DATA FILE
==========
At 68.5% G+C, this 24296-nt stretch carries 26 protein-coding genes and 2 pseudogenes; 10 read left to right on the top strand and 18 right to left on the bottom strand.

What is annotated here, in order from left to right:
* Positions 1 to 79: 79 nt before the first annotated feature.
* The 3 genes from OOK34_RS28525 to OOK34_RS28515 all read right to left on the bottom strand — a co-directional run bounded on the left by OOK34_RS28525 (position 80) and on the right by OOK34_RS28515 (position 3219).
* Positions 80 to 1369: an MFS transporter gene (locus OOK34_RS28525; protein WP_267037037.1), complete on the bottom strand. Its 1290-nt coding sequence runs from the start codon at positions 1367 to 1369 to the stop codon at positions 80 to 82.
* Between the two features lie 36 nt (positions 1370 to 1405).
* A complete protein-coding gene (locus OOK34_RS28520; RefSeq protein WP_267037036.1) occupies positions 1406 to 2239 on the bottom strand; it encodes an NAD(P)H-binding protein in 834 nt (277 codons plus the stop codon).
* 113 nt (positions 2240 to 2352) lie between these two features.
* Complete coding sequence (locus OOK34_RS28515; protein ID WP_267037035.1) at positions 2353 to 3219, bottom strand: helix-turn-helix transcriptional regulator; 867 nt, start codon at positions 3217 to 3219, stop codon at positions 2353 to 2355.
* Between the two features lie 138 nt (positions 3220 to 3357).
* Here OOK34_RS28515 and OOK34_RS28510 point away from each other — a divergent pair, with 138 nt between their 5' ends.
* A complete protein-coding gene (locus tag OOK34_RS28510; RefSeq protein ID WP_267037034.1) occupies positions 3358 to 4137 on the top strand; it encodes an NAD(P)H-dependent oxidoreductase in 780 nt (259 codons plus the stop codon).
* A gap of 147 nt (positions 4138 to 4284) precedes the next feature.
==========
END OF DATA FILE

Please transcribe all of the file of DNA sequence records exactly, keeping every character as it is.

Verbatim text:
At 68.5% G+C, this 24296-nt stretch carries 26 protein-coding genes and 2 pseudogenes; 10 read left to right on the top strand and 18 right to left on the bottom strand.

What is annotated here, in order from left to right:
* Positions 1 to 79: 79 nt before the first annotated feature.
* The 3 genes from OOK34_RS28525 to OOK34_RS28515 all read right to left on the bottom strand — a co-directional run bounded on the left by OOK34_RS28525 (position 80) and on the right by OOK34_RS28515 (position 3219).
* Positions 80 to 1369: an MFS transporter gene (locus OOK34_RS28525; protein WP_267037037.1), complete on the bottom strand. Its 1290-nt coding sequence runs from the start codon at positions 1367 to 1369 to the stop codon at positions 80 to 82.
* Between the two features lie 36 nt (positions 1370 to 1405).
* A complete protein-coding gene (locus OOK34_RS28520; RefSeq protein WP_267037036.1) occupies positions 1406 to 2239 on the bottom strand; it encodes an NAD(P)H-binding protein in 834 nt (277 codons plus the stop codon).
* 113 nt (positions 2240 to 2352) lie between these two features.
* Complete coding sequence (locus OOK34_RS28515; protein ID WP_267037035.1) at positions 2353 to 3219, bottom strand: helix-turn-helix transcriptional regulator; 867 nt, start codon at positions 3217 to 3219, stop codon at positions 2353 to 2355.
* Between the two features lie 138 nt (positions 3220 to 3357).
* Here OOK34_RS28515 and OOK34_RS28510 point away from each other — a divergent pair, with 138 nt between their 5' ends.
* A complete protein-coding gene (locus tag OOK34_RS28510; RefSeq protein ID WP_267037034.1) occupies positions 3358 to 4137 on the top strand; it encodes an NAD(P)H-dependent oxidoreductase in 780 nt (259 codons plus the stop codon).
* A gap of 147 nt (positions 4138 to 4284) precedes the next feature.